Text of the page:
A Multi-level Analysis on Implementation of Low-Cost IVF in Sub-Saharan Africa: A Case Study of Uganda.
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Introduction: Globally, infertility is a major reproductive disease that affects an estimated 186 million people worldwide. In Sub-Saharan Africa, the burden of infertility is considerably high, affecting one in every four couples of reproductive age. Furthermore, infertility in this context has severe psychosocial, emotional, economic and health consequences. Absence of affordable fertility services in Sub-Saharan Africa has been justified by overpopulation and limited resources, resulting in inequitable access to infertility treatment compared to developed countries. Therefore, low-cost IVF (LCIVF) initiatives have been developed to simplify IVF-related treatment, reduce costs, and improve access to treatment for individuals in low-resource contexts. However, there is a gap between the development of LCIVF initiatives and their implementation in Sub-Saharan Africa. Uganda is the first country in East and Central Africa to undergo implementation of LCIVF initiatives within its public health system at Mulago Women’s Hospital. Methods: This was an exploratory, qualitative, single, case study conducted at Mulago Women’s Hospital in Kampala, Uganda. The objective of this study was to explore how LCIVF initiatives have been implemented within the public health system of Uganda at the macro-, meso- and micro-level. Primary qualitative data was collected using semi-structured interviews, hospital observations informal conversations, and document review. Using purposive and snowball sampling, a total of twenty-three key informants were interviewed including government officials, clinicians (doctors, nurses, technicians), hospital management, implementers, patient advocacy representatives, private sector practitioners, international organizational representatives, educational institution, and professional medical associations. Sources of secondary data included government and non-government reports, hospital records, organizational briefs, and press outputs. Using a multi-level data analysis approach, this study undertook a hybrid inductive/deductive thematic analysis, with the deductive analysis guided by the Consolidated Framework for Implementation Research (CFIR). Findings: Factors facilitating implementation included international recognition of infertility as a reproductive disease, strong political advocacy and oversight, patient needs & advocacy, government funding, inter-organizational collaboration, tension to change, competition in the private sector, intervention adaptability & trialability, relative priority, motivation &advocacy of fertility providers and specialist training. While barriers included scarcity of embryologists, intervention complexity, insufficient knowledge, evidence strength & quality of intervention, inadequate leadership engagement & hospital autonomy, poor public knowledge, limited engagement with traditional, cultural, and religious leaders, lack of salary incentives and concerns of revenue loss associated with low-cost options. Research contributions: This study contributes to knowledge of factors salient to implementation of LCIVF initiatives in a Sub-Saharan context. Effective implementation of these initiatives requires (1) sustained political support and favourable policy & legislation, (2) public sensitization and engagement of traditional, cultural, and religious leaders (3) strengthening local innovation and capacity building of fertility health workers, in particular embryologists (4) sustained implementor leadership engagement and inter-organizational collaboration and (5) proven clinical evidence and utilization of LCIVF initiatives in innovator countries. It also adds to the literature on the applicability of the CFIR framework in explaining factors that influence successful implementation in developing countries and offer opportunities for comparisons across studies.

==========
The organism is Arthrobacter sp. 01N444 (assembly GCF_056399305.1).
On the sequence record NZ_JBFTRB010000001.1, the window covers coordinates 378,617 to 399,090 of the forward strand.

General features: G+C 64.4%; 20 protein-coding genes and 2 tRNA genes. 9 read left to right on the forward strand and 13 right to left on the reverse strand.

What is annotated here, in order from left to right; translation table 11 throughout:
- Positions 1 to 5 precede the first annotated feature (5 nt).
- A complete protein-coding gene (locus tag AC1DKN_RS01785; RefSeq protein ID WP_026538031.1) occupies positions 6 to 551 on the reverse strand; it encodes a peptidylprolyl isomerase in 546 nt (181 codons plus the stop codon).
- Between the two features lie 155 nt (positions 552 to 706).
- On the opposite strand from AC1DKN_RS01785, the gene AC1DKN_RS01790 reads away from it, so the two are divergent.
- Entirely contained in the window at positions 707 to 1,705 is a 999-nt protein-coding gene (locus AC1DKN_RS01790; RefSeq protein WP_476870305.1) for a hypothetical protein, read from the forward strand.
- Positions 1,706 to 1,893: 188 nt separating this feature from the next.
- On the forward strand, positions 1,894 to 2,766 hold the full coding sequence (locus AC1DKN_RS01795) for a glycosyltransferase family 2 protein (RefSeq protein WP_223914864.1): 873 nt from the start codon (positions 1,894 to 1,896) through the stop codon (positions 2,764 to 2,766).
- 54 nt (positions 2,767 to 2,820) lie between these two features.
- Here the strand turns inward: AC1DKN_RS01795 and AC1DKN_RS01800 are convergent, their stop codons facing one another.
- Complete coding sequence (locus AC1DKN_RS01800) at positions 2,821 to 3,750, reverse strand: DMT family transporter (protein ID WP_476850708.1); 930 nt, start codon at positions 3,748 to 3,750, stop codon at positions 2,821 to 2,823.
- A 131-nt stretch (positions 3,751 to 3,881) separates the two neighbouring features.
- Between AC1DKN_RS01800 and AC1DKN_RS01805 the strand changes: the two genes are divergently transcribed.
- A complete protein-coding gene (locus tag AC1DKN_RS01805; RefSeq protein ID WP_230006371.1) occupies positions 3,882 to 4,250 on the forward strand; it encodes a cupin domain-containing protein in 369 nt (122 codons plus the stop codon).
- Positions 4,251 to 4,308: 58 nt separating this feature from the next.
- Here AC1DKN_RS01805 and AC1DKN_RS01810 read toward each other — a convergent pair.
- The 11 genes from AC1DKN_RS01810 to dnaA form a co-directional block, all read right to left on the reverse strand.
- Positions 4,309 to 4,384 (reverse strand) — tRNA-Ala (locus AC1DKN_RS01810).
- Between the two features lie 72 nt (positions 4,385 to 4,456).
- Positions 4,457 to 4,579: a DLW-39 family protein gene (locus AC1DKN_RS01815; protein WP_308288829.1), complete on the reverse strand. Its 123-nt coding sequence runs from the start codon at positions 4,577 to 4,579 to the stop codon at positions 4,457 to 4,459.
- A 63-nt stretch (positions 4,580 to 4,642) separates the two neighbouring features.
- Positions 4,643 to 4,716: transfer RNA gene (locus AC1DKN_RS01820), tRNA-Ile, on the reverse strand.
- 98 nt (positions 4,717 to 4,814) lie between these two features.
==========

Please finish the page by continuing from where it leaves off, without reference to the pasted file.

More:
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Margaret Joanita Mutumba Nakalembe (2023). A Multi-level Analysis on Implementation of Low-Cost IVF in Sub-Saharan Africa: A Case Study of Uganda.. UWSpace. http://hdl.handle.net/10012/19239